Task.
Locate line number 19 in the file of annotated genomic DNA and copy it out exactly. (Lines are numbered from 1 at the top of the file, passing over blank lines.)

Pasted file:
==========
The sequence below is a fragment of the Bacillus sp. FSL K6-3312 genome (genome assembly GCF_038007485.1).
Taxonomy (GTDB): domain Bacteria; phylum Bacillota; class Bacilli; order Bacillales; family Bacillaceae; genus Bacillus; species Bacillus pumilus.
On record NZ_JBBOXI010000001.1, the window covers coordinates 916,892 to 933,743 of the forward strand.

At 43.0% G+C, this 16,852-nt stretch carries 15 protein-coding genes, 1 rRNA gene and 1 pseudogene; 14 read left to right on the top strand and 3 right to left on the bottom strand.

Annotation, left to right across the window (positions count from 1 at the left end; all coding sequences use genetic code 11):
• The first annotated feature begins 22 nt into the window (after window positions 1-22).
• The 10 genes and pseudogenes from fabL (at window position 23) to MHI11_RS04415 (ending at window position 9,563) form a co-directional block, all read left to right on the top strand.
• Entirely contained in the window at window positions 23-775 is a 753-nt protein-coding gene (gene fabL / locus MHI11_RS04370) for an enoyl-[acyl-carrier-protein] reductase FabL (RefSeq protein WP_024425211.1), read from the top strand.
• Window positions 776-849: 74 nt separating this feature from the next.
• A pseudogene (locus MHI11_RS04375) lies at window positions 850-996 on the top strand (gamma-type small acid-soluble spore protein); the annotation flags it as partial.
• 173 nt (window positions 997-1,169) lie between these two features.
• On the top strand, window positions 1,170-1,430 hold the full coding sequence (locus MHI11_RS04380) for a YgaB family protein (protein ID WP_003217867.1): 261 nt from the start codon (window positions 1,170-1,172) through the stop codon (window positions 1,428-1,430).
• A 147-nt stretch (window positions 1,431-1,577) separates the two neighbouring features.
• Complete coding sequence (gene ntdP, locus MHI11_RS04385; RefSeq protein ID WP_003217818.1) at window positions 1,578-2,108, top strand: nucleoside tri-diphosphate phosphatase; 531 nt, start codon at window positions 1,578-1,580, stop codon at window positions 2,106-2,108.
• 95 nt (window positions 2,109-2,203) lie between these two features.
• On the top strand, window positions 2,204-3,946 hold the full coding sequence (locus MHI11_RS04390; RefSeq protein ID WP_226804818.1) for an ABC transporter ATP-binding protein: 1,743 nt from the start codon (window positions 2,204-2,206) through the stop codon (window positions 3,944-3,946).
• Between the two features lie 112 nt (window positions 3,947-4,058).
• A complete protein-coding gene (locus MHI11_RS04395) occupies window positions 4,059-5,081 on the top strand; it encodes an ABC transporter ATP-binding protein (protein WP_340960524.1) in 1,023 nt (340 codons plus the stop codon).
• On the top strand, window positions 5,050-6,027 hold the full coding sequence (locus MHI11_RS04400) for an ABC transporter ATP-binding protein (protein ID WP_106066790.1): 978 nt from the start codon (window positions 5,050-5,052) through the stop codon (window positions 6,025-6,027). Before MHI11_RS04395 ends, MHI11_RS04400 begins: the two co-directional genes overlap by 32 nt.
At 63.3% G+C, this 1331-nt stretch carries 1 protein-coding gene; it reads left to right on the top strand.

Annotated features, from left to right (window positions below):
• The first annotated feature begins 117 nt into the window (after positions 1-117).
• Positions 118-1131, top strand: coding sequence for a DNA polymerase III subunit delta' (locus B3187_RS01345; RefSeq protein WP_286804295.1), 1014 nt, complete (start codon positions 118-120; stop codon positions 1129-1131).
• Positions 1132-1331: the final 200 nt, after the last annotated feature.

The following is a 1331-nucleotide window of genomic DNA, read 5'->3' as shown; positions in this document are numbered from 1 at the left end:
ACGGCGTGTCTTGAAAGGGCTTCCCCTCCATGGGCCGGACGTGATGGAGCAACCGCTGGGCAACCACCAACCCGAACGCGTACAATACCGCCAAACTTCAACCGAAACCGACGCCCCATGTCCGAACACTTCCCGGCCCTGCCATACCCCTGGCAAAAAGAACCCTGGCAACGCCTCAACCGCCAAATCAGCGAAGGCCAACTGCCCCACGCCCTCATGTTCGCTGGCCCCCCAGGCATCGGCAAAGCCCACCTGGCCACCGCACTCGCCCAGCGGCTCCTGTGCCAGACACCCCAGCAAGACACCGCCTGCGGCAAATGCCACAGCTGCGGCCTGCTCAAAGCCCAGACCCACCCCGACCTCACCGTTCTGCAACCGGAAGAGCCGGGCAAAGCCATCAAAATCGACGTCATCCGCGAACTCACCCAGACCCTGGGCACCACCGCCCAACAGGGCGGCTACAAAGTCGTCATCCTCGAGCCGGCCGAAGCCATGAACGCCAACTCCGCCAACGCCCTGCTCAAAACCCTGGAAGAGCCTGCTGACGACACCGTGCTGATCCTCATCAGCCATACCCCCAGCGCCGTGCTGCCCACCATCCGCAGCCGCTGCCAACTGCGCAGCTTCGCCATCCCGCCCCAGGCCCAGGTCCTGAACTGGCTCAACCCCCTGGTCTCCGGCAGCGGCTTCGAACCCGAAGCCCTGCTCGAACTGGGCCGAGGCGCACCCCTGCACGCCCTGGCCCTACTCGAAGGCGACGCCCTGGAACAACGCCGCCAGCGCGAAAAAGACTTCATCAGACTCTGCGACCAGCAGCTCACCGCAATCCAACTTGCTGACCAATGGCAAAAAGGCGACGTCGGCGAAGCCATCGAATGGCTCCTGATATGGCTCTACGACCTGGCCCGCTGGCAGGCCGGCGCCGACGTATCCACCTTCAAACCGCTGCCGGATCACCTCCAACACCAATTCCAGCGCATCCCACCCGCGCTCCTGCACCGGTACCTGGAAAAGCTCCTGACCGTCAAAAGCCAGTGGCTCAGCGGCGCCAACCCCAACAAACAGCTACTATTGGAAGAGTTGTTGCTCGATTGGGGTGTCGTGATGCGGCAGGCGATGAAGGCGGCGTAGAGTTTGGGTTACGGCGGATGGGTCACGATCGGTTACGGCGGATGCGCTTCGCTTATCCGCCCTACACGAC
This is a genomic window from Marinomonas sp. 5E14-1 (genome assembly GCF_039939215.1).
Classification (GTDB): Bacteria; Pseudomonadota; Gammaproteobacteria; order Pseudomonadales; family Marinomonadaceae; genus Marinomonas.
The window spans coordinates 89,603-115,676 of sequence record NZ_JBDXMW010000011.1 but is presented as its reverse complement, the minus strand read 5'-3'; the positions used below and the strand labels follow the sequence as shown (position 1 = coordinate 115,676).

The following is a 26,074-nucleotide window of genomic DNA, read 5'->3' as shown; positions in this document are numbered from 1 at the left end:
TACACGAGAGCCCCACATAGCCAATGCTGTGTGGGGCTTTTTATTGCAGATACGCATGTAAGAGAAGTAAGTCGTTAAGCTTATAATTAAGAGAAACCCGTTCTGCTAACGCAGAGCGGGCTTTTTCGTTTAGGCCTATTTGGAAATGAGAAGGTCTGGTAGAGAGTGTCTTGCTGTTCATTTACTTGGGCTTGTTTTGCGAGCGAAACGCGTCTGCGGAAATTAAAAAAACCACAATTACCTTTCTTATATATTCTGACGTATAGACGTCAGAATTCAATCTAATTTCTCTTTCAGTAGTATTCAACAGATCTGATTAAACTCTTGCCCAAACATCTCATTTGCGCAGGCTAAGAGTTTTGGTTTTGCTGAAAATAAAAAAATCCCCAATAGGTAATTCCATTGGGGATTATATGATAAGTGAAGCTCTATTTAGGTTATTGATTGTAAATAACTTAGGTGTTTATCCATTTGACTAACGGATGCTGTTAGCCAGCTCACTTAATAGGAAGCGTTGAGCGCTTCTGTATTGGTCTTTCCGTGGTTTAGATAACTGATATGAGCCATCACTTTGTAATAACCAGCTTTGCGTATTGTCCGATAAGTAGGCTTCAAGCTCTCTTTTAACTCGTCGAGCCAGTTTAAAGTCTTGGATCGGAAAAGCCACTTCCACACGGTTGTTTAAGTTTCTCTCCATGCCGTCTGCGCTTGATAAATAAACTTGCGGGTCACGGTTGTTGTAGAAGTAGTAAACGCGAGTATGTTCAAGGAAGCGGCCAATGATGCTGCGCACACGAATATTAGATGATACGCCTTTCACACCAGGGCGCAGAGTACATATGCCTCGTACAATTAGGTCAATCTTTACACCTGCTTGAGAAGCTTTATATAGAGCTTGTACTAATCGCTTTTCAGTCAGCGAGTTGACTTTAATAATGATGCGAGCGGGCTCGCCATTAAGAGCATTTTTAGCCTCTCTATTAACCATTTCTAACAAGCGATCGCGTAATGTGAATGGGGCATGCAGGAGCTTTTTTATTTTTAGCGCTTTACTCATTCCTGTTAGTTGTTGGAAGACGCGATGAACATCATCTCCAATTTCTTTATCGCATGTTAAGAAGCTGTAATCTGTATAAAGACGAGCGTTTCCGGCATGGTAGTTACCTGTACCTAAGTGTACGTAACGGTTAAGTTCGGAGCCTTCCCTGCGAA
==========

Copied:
• On the top strand, window positions 5,050-6,027 hold the full coding sequence (locus MHI11_RS04400) for an ABC transporter ATP-binding protein (protein ID WP_106066790.1): 978 nt from the start codon (window positions 5,050-5,052) through the stop codon (window positions 6,025-6,027). Before MHI11_RS04395 ends, MHI11_RS04400 begins: the two co-directional genes overlap by 32 nt.